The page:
Volume 11, No. 14: November 22, 2006

Another visit to the Tule tree:

Every time we take a friend to visit “the big tree”, there is something more to see. Known for its topiary and its lush gardens, which employ several locals full-time, the village of Santa Maria del Tule was going through a mini-boom until all the tourists went away. Even so, as the photos in this issue show, they are continuing with their ongoing civic beautification project. Continue reading “Volume 11, No. 14: November 22, 2006”

Volume 11, No. 13: November 3, 2006

A little culture in the middle of the conflict:

Last Friday, there were two gallery openings in Oaxaca. We attended both. One was at the photography museum “Manuel Alvarez Bravo”, consisting of three separate artists’ exhibitions. Taking the prize for weirdest show was a video loop of a firing squad shooting some shelves full of paint, with the resulting “paintings” being the product of the random swirls and runs from the shattered containers. Some of the “abstracts” that resulted were displayed as well… Continue reading “Volume 11, No. 13: November 3, 2006”

Volume 11, No. 12: October 7, 2006

The never-ending story:

Oaxaca is a story with many beginnings and no end in sight. Such stories are difficult to write, except as “dispatches”. Since I of necessity must read scores of reports – often contradictory and even more often inconclusive – every day, I am loathe to crowd your e-mail inbox, even though sometimes, in a fit of perversity, I think about doing so. The thing about “dispatches” is that once you get started, it’s hard to stop. Just when you get one sent off, a new piece of information floats in contradicting it, and necessitating another, correcting e-mail. And so forth, and so on… Continue reading “Volume 11, No. 12: October 7, 2006”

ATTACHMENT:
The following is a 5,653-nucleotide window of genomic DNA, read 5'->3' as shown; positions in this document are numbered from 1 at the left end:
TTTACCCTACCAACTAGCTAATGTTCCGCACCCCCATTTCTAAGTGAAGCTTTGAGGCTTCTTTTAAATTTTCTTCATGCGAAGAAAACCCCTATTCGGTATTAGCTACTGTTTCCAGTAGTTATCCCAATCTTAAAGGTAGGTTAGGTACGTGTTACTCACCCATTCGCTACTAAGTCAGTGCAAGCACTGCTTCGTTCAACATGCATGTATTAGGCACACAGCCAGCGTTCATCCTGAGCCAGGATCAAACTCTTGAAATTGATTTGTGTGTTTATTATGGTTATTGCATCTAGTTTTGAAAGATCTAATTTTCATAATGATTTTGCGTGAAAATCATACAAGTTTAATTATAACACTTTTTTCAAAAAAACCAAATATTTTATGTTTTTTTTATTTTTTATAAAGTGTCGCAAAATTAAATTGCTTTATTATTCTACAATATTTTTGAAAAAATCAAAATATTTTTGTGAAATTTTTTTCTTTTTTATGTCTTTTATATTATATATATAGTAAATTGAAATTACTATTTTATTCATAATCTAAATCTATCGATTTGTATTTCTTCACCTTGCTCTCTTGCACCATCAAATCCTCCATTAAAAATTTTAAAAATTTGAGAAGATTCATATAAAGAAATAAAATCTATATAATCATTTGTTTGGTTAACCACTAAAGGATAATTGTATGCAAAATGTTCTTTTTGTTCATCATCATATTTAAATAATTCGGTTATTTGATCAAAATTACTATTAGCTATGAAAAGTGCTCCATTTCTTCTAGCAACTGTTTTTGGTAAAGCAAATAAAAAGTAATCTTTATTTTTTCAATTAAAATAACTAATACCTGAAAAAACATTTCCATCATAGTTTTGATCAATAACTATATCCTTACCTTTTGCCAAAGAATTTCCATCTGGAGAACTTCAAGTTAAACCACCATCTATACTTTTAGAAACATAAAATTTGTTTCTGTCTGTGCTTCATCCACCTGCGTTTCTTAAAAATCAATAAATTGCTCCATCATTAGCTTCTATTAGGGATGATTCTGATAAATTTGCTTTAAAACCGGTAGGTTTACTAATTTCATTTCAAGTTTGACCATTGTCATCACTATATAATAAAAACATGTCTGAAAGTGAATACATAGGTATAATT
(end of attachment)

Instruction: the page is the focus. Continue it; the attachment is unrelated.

Volume 11, No. 11: September 17, 2006

A trip to the center of the Mexican universe:

Monday morning, around 10:30, we hopped the ADO “GL” super-deluxe bus to the TAPO terminal in Mexico City, an uneventful 6.5 hour journey featuring the usual mix of bad action movies and documentaries, all in English with Spanish subtitles, on the little drop-down screens. Because we have “senility cards” (i.d’s issued to those of “the third age” by the Instituto de Senectúd – the Senility Institute), we get to travel at half-price, provided no other certified geezers have already taken the two seats in each bus set aside for our ilk. That’s a cost of about 200 pesos, as opposed to the plane, which takes an hour and costs anywhere from 1,500 to 2,000 pesos each way (in Mexico, there is not normally any discount on a round-trip ticket). Continue reading “Volume 11, No. 11: September 17, 2006”

Volume 11, No. 10: August 18, 2006

Death Squads go High Tech in Oaxaca:

[I wrote this piece for Oaxaca Streets, a “Yahoo” user group. It reflects the wear and tear on my psyche after three months of waiting for “the other shoe to drop”, and not being at all sure how, or when, or in whose favor the drop will come. Frankly, folks, I’m tired. Tired of the daily grind of rumors, articles, propaganda and counter-propaganda. Tired of dealing with the contradictions involved in the whole business. If this article is a little too alarmist, or a little too negative, or whatever, well, maybe it’s time for me to take a vacation.] Continue reading “Volume 11, No. 10: August 18, 2006”

Volume 11, No. 9: July 25, 2006